Top Fifty Films of the 60s — Number Twenty-Two

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#22 — Salesman (Albert Maysles, David Maysles and Charlotte Zwerin, 1968)
I tend to think of the documentaries from the Maysles brothers as fairly wooly and structureless. Grey Gardens, undoubtedly their most famous film, is an intimate portrait of the Beales of East Hampton, New York, but it makes no attempt to hammer their experience into a straight-line story. Quite the contrary, part of the appeal of the film is the way its messiness matches the open-ended lives of the Beales, making the documentary feel like another resident of the ramshackle mansion. Salesman, the earlier effort from Albert and David Maysles (along with collaborator Charlotte Zwerin), has some of the same casual observational qualities and and anti-narrative airiness that marks it as a pillar of direct cinema. In depicting the dire, monotonous lives of door-to-door bible salesmen, the Maysles brothers and Zwerin let the exchanges across coffee tables and through screen doors play out with a minimum of intrusive fuss, but they also find their way to a fascinating through line. Salesman is about a fairly sizable group of religious book peddlers, but the withering soul of the movie is found in Paul Brennan.

Nicknamed “The Badger,” Brennan is the sort of weathered struggler that Arthur Miller could have scribbled notes about on his way to finishing Death of a Salesman. Brennan talks a good game, theorizing about the best approach to moving bibles when sitting at company meetings of with his cohorts on motel room beds, but he seems increasingly defeated as he encounters tough prospects on the road. By the late nineteen-sixties, the notion of trudging from one front stoop to another with a hefty suitcase full of product already seemed somewhat antiquated, even if there were probably more people likely to be susceptible to the allure of a glossy, pricey religious book being brought straight into their living room rather than, say, a fancy vacuum cleaner. Slipping across the South, trying to convince those who can evidently barely afford day-to-day expenses to fill out a credit slip for another copy of a book they undoubtedly already have, has to be especially exhausting. And watching Brennan get more dismayed at every setback gives personality to the darkening cloud over the profession.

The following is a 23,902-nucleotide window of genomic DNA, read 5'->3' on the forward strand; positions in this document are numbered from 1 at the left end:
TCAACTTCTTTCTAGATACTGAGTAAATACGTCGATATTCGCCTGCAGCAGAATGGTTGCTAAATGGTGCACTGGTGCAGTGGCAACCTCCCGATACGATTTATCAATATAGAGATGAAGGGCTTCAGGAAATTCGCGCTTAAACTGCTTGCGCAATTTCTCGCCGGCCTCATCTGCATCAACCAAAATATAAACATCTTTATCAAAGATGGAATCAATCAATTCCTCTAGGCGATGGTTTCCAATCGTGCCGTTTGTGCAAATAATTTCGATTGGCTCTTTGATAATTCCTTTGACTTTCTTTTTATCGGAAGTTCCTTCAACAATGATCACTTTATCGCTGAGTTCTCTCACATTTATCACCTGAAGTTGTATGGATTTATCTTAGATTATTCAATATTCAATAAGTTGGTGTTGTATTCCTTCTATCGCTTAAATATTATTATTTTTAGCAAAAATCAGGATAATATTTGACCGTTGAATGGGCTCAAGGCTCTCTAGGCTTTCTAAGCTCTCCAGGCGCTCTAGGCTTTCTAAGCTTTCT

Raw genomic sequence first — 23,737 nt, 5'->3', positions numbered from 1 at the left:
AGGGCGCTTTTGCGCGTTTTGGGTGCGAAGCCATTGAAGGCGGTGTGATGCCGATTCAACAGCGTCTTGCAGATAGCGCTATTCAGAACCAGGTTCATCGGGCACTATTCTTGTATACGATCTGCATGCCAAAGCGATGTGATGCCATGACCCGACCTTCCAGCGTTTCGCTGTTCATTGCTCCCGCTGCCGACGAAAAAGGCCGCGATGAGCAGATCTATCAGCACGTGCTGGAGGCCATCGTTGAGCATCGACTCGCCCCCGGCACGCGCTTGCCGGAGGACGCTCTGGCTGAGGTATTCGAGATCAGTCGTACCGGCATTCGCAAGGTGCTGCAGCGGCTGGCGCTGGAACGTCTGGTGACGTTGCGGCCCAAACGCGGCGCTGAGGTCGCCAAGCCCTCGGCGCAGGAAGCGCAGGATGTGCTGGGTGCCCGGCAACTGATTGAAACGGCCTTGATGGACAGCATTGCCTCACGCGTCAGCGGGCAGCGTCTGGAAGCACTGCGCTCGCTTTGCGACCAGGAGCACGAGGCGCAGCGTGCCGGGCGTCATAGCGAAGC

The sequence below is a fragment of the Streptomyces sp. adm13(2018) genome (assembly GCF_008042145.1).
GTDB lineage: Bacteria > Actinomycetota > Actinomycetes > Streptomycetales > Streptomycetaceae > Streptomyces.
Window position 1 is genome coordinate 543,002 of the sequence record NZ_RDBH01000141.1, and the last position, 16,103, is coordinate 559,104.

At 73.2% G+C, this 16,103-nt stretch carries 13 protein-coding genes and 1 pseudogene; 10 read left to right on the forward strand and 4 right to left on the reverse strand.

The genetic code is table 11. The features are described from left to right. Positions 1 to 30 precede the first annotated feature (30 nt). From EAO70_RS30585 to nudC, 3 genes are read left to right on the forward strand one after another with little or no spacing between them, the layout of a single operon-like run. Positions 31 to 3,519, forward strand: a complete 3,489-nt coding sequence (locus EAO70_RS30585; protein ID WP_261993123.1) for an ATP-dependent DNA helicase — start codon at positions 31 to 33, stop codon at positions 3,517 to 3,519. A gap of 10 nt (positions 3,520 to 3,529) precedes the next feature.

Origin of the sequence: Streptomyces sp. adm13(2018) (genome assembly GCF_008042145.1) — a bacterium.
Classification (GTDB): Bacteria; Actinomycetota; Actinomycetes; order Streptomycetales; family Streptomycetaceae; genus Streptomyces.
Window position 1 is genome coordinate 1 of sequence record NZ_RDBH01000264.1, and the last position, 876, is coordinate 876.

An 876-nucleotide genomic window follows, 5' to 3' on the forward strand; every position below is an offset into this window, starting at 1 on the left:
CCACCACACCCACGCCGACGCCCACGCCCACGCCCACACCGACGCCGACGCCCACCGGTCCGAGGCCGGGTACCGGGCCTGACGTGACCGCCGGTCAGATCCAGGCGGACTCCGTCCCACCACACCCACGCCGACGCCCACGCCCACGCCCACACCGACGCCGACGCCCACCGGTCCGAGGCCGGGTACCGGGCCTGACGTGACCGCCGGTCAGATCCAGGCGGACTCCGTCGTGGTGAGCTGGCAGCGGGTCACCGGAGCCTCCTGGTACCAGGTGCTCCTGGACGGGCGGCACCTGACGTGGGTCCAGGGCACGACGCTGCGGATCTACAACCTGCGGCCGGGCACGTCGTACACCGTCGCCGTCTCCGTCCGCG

The closing credits note that Salesman represents a specific attempt by the Maysles brothers to consider the existences of “the kind of people they grew up with.” I don’t know how much nobility either of them would have ascribed to their filmmaking endeavor, but there’s a certain added power in bringing these sort of humble lives to the screen with little adornment or romanticizing. There’s no pity to be found in these frames, nor aggrandizement. These are guys who get up every day and simply do a job, one that afford them little recognition and almost no dreams of advancement up a corporate ladder. The best they can truly hope for is a stack of cards with slightly better leads and a future of ever more doors to be knocked upon. Like the very best documentaries, Salesman puts the viewer squarely in the place of its subject. The Maysles brothers and their collaborators are peddling a deeper understanding of a neglected part of the American culture and doing so with admirable empathy.

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